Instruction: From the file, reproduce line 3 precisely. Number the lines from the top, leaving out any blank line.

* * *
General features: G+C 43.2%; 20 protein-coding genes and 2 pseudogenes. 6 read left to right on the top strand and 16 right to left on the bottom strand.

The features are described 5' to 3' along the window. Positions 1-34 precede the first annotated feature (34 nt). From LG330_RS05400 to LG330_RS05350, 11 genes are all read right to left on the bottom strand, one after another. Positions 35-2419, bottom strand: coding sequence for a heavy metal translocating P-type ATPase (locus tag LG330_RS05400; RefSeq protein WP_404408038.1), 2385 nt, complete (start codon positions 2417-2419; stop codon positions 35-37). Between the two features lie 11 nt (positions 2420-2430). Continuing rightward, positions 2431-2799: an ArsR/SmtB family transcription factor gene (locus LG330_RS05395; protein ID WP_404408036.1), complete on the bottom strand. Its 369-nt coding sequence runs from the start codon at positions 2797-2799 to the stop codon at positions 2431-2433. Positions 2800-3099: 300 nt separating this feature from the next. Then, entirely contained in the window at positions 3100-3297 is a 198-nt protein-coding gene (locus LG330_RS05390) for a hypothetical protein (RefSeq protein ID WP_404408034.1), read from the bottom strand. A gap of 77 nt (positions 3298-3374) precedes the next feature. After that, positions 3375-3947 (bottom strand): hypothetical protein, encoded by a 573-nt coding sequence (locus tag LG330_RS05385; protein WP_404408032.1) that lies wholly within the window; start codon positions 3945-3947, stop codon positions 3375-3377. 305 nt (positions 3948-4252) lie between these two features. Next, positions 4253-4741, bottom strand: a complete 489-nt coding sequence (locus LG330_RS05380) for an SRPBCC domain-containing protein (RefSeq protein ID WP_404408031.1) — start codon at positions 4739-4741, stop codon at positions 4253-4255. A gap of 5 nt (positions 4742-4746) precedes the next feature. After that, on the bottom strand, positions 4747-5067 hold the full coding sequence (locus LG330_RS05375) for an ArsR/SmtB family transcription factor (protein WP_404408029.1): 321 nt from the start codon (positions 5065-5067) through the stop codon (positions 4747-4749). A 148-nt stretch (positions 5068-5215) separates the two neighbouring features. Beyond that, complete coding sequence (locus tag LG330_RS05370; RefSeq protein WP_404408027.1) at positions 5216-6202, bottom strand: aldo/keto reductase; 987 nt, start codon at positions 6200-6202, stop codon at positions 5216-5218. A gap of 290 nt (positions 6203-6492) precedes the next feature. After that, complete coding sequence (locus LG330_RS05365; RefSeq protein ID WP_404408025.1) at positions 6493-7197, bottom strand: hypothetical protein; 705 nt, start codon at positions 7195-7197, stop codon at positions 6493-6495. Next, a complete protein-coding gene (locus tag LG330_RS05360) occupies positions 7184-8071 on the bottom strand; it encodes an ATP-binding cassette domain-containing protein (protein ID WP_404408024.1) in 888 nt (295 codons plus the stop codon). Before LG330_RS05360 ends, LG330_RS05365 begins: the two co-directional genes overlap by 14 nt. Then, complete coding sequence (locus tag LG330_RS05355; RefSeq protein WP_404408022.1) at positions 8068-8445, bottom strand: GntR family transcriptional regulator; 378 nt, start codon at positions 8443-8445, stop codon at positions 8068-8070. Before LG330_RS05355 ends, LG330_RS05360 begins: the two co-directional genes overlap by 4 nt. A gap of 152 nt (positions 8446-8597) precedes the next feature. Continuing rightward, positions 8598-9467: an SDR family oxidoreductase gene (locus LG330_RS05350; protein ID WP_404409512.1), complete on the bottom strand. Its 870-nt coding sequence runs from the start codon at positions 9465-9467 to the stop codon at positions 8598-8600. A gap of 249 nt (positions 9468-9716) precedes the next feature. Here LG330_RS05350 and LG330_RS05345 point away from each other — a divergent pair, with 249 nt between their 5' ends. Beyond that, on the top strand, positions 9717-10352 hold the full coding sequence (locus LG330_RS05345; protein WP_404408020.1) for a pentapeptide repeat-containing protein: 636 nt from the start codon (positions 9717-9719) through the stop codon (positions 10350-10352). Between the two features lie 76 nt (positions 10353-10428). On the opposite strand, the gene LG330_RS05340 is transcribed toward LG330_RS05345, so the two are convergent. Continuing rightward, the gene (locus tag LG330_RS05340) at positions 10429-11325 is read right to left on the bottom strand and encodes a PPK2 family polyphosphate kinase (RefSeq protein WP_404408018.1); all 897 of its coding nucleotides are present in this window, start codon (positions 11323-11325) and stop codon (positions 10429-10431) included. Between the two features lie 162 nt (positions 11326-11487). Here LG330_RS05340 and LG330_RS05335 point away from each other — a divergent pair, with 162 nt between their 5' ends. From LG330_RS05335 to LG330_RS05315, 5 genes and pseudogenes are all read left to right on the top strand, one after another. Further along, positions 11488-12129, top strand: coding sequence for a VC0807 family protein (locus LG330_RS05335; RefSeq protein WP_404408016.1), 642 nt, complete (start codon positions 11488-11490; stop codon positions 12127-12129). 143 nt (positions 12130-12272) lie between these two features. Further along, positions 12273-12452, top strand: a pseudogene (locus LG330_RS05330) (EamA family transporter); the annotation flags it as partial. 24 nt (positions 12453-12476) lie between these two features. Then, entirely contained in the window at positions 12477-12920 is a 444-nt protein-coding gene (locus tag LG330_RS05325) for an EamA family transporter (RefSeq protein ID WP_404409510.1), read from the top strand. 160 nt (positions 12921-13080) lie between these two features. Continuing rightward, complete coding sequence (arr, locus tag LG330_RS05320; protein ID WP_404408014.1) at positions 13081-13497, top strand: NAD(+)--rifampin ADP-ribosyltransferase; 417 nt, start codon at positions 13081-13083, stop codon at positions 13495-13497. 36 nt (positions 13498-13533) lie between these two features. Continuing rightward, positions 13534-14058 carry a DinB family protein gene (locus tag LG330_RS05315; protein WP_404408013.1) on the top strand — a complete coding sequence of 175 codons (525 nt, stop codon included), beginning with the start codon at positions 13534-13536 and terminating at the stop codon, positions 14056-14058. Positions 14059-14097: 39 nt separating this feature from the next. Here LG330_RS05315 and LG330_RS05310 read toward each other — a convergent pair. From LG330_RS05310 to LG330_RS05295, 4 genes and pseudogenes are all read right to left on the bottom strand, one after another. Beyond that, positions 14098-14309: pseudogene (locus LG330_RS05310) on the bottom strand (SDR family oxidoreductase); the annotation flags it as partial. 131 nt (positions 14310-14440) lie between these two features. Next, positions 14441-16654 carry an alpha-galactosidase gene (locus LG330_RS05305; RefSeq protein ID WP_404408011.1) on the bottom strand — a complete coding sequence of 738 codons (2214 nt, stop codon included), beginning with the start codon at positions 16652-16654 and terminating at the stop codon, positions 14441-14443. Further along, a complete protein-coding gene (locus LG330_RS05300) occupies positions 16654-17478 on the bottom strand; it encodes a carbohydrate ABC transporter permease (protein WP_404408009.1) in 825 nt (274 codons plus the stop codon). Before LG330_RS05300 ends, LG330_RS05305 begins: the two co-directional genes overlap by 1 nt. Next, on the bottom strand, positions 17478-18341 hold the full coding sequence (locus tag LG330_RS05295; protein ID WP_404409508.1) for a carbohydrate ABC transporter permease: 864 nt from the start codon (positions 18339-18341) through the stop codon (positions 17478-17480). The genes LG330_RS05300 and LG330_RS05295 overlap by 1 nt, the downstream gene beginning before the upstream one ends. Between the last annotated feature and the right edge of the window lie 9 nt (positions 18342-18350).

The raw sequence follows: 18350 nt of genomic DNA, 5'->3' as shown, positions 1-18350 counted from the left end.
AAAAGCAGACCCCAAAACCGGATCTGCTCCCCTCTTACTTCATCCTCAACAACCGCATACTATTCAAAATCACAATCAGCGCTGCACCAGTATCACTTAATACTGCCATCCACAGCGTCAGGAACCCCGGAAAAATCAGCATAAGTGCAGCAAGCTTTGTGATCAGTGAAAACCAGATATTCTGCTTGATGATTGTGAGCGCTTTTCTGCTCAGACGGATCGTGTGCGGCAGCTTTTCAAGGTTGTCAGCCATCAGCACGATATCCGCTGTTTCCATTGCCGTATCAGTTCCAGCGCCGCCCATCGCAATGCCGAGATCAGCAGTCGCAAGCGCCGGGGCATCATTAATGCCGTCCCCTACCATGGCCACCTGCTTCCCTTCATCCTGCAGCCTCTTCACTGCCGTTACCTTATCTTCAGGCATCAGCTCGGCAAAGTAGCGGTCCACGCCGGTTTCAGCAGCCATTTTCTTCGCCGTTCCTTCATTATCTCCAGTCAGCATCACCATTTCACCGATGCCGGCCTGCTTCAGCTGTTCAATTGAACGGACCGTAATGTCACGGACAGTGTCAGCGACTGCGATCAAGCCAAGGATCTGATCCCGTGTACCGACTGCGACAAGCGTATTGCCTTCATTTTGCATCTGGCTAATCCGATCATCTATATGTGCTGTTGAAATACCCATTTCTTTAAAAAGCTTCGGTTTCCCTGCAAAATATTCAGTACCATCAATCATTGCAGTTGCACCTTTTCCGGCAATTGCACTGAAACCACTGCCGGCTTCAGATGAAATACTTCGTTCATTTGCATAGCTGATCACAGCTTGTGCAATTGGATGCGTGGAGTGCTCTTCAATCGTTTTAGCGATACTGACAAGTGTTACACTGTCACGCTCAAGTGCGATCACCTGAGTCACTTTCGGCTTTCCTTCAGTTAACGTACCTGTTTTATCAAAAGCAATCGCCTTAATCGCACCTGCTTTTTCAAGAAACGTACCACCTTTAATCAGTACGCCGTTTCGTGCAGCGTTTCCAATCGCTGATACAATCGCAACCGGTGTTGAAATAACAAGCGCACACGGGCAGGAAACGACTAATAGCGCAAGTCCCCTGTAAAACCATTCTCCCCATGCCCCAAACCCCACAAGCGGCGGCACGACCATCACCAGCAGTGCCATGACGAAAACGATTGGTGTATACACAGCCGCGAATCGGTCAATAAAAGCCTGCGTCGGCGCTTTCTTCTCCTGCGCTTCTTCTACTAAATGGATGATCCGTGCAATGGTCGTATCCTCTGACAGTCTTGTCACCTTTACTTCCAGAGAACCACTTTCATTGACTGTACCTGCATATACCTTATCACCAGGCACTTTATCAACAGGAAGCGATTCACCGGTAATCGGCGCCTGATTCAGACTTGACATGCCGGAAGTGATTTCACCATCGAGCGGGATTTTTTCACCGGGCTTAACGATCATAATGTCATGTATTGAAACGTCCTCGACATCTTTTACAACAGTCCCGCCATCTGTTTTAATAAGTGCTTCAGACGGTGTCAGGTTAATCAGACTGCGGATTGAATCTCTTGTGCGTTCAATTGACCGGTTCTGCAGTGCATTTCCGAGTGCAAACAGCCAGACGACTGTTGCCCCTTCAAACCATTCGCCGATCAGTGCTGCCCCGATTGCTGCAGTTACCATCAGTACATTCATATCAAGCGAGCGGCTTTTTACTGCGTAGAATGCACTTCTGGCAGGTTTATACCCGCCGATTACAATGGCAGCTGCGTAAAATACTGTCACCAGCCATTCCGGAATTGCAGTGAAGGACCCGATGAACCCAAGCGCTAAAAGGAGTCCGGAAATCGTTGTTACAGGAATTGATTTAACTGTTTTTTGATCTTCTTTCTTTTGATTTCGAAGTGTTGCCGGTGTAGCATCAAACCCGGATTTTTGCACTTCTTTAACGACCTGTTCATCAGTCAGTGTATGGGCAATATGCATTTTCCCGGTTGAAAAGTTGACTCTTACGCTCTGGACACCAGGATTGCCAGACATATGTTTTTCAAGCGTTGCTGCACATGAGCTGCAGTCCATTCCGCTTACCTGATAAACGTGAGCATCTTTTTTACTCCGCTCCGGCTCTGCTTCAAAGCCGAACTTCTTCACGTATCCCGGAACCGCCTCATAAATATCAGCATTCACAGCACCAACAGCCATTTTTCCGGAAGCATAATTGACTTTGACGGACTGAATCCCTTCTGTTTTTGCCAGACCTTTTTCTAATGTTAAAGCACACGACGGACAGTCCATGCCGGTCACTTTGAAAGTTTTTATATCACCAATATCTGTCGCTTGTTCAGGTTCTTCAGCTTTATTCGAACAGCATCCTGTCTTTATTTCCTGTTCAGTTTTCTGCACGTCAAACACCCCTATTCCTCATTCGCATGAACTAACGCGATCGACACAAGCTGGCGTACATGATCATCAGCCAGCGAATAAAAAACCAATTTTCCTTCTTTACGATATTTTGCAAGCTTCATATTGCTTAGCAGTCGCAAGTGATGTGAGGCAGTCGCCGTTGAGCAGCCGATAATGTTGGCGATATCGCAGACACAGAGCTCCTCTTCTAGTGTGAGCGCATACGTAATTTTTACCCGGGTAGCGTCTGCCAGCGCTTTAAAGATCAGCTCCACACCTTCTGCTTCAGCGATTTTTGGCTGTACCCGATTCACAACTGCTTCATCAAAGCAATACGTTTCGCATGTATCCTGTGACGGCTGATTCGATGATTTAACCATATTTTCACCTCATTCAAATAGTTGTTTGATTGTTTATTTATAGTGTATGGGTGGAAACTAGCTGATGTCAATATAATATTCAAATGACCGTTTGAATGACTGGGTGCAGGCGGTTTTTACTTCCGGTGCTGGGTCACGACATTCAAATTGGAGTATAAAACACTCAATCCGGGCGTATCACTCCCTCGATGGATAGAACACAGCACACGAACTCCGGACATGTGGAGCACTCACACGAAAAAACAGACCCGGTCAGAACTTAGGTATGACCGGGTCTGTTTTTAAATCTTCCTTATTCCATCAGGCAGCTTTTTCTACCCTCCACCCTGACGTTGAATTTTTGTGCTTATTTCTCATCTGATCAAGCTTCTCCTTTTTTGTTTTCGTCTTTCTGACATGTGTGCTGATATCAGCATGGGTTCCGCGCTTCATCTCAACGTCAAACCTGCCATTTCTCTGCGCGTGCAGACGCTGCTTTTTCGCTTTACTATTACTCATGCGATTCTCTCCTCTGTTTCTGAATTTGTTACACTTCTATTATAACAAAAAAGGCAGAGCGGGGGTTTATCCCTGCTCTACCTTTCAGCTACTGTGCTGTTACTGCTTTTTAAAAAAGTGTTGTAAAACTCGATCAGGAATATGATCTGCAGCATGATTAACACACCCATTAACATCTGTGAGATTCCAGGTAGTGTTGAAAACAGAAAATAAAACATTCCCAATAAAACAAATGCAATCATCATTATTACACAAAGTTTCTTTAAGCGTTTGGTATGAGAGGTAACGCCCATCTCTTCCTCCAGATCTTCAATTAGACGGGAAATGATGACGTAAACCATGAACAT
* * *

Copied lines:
The raw sequence follows: 18350 nt of genomic DNA, 5'->3' as shown, positions 1-18350 counted from the left end.